Office Space Reviews
"Office Space" received positive reviews from critics. Rotten Tomatoes consensus reads, "Mike Judge lampoons the office grind with its inspired mix of sharp dialogue and witty one-liners." Roger Ebert of the Chicago Sun-Times gave the film three out of four stars and wrote that Judge "treats his characters a little like cartoon creatures. That works. Nuances of behavior are not necessary, because in the cubicle world every personality trait is magnified, and the captives stagger forth like grotesques". In his review for the San Francisco Chronicle, Mick LaSalle writes, "Livingston is nicely cast as Peter, a young guy whose imagination and capacity for happiness are the very things making him miserable." In USA Today, Susan Wloszczyna wrote, "If you've ever had a job, you'll be amused by this paean to peons." Owen Gleiberman in Entertainment Weekly gave the film a "C" rating and criticized it for feeling "cramped and underimagined". In his review for the Globe and Mail, Rick Groen wrote, "Perhaps his TV background makes him unaccustomed to the demands of a feature-length script (the ending seems almost panicky in its abruptness), or maybe he just succumbs to the lure of the easy yuk...what began as discomfiting satire soon devolves into silly farce." In his review in The New York Times, Stephen Holden wrote, "It has the loose-jointed feel of a bunch of sketches packed together into a narrative that doesn't gather much momentum." In 2008, Entertainment Weekly named Office Space one of "The 100 best films from 1983 to 2008", ranking it at #73.
"Office Space" is a comedy with a neat storyline within the genre. The satirical and yet realistic presentation of the American office life serves us as well a social political comment on the negative effects of the boring white collar work environment and the urge for escapism and freedom becomes the centre of the story. It also puts the finger on how many people are often treated within companies of today. I reckon anybody who has had an office job can relate to that. Ron Livingston is great as Peter and Jennifer Aniston is quite nice as Joanna. Gotta love Gary Cole as Bill Lumbergh and Stephen Root as Milton Waddams. Some scenes are truly classic and you will remember them forever.
Trivia: - Milton was actually based on an old co-worker that Mike Judge worked with during his days as an engineer. One day, Judge went to the man and asked him how he was doing, and the worker began talking about how he was going to quit his job because he was forced to move his desk around too many times.
- After poor box-office performance, the movie gained cult status on video. Mike Judge has said more people talk to him about this movie than any project he has ever worked on. Judge was offered a chance to make a sequel, "Office Space 2: Still Renting", but said that he had been through enough anguish over the first one, that he didn't want to put himself through the experience again.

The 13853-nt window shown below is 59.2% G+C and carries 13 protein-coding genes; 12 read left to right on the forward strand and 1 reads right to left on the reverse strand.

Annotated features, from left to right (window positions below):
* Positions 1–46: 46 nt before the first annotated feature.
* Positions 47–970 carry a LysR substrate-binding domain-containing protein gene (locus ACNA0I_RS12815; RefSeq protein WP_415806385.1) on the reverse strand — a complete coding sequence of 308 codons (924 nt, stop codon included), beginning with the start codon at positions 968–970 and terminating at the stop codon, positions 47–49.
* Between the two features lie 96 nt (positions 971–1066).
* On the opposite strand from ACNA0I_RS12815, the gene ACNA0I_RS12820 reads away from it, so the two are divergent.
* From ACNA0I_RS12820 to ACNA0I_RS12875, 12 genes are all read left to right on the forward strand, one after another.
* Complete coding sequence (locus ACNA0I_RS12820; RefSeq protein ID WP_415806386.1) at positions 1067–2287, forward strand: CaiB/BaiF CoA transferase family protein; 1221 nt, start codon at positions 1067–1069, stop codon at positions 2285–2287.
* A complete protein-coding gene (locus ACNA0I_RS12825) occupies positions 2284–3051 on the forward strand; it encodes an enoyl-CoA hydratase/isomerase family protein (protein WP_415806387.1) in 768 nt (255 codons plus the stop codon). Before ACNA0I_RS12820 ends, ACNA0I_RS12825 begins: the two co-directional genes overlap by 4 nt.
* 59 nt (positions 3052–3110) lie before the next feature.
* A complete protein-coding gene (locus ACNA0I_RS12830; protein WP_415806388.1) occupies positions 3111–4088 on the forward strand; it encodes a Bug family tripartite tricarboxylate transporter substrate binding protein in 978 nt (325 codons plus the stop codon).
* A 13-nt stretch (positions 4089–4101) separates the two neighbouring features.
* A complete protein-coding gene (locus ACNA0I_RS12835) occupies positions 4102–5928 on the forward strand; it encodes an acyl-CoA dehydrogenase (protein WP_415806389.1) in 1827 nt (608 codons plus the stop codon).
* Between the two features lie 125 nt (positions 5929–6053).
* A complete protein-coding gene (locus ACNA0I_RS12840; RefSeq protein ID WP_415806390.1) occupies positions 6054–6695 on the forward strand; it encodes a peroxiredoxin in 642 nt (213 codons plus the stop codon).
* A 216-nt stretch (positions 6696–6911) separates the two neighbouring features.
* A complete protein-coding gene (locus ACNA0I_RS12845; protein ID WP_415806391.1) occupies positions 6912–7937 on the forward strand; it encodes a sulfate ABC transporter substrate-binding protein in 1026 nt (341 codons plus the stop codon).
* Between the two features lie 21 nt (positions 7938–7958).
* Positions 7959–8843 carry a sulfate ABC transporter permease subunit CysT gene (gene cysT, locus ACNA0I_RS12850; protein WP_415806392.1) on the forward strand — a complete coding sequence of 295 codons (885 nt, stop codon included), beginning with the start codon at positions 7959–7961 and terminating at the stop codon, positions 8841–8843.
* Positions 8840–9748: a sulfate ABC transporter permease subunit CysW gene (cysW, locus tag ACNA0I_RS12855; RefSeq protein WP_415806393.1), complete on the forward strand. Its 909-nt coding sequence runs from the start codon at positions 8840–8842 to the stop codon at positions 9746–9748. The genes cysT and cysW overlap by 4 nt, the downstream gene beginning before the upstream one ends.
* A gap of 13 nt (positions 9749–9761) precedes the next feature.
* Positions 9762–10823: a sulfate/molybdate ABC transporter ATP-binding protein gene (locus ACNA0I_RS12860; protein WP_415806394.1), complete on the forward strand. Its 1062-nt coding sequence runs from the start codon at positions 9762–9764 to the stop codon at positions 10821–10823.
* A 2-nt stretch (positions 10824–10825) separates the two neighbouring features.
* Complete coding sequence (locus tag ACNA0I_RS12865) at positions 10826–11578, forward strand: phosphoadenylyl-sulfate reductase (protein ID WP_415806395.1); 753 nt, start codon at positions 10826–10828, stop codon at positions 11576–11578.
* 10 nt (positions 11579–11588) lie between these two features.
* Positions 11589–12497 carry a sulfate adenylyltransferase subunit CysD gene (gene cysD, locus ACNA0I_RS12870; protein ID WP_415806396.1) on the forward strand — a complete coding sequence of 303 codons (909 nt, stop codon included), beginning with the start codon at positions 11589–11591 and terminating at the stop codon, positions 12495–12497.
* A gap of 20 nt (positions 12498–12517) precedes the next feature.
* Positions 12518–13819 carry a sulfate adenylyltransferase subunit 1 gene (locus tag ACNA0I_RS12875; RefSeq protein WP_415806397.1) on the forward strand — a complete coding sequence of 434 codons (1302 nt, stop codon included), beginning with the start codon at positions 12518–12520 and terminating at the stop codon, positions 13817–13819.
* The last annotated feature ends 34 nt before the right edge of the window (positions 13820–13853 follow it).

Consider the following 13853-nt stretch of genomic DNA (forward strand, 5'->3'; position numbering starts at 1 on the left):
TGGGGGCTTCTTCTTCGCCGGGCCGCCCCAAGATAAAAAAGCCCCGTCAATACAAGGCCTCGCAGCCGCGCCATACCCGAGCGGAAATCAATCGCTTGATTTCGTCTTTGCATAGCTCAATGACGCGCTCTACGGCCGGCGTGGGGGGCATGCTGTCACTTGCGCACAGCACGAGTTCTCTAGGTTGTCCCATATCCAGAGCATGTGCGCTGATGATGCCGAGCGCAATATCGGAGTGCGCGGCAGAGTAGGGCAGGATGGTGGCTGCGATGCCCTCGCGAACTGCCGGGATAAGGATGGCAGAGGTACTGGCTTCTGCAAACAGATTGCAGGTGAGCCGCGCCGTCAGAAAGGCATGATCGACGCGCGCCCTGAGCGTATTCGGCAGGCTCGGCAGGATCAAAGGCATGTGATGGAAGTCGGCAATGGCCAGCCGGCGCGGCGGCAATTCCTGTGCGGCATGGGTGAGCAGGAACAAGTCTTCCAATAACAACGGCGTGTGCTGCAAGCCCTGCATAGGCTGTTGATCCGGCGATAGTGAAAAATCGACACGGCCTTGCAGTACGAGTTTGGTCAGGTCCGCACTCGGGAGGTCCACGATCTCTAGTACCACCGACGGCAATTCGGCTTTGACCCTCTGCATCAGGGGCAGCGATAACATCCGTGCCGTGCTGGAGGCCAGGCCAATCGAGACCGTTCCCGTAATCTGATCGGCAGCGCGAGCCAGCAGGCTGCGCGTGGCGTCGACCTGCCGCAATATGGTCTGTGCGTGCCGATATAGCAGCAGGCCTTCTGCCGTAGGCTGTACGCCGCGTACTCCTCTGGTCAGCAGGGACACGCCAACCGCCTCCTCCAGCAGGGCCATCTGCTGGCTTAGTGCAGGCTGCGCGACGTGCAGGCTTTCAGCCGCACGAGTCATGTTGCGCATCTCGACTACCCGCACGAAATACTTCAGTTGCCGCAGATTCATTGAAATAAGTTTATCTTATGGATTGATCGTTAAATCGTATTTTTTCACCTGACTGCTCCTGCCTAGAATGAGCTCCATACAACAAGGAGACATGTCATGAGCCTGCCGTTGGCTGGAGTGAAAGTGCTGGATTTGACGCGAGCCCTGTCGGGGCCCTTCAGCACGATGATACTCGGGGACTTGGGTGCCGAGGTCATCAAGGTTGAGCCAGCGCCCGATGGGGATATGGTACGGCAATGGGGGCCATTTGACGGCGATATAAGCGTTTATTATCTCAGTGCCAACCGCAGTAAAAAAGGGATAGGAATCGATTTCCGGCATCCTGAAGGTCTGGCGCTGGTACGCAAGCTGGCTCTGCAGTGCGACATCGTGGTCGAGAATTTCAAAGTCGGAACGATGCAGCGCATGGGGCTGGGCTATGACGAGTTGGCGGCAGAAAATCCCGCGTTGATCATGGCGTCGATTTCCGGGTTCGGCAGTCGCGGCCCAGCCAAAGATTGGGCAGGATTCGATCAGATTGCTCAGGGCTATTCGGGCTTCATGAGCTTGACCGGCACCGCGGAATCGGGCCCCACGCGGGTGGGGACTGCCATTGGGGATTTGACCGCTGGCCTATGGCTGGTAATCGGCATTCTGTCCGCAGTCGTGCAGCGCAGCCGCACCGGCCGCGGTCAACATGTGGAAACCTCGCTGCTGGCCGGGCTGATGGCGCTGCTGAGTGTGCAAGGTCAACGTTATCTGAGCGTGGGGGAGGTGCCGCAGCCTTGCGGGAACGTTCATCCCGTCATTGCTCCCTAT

- One of the promotions for this film invited people in certain cities to watch and participate in the bashing of office equipment. There was also an Internet campaign that linked to a website where people could expose their bad bosses.
- Office Space has become a cult classic, selling well on home video and DVD. As of 2003, it had sold 2.6 million copies on VHS and DVD. In the same year, it was in the top 20 best-selling Fox DVDs along with There's Something About Mary. As of 2006, it had sold over six million DVDs in the United States alone.
I?m not sure that Office Space is quite a laugh-out-loud comedy, though. It has some situational comedy that certainly made me chuckle, but there were few moments that went beyond that. The best parts are the scenes right after Ron Livingston is hypnotized. That?s where he starts doing things many other people only dream about. The interview where he is brutally honest was downright cathartic for me to experience vicariously through him. The other comedy treat is literally any line from Stephen Root as the mild-mannered Milton. His struggle with the stapler and his ever-moving desk is great.
I?m not sure all the minor characters were justified in Office Space. The nosy neighbor was only good for one joke, and frankly it wasn?t all that funny. But even more questionable was the relationship with Jennifer Aniston. Was there any purpose to that subplot other than to point out people can hate their job no matter what it may be? They didn?t have any chemistry, and being in a relationship didn?t change anything for Livingston?s character. As you can see, I wasn?t totally enamored with Office Space, it?s not my favorite comedy. But I connected with the story, and that correlation to my day-to-day reality made it work much better this time.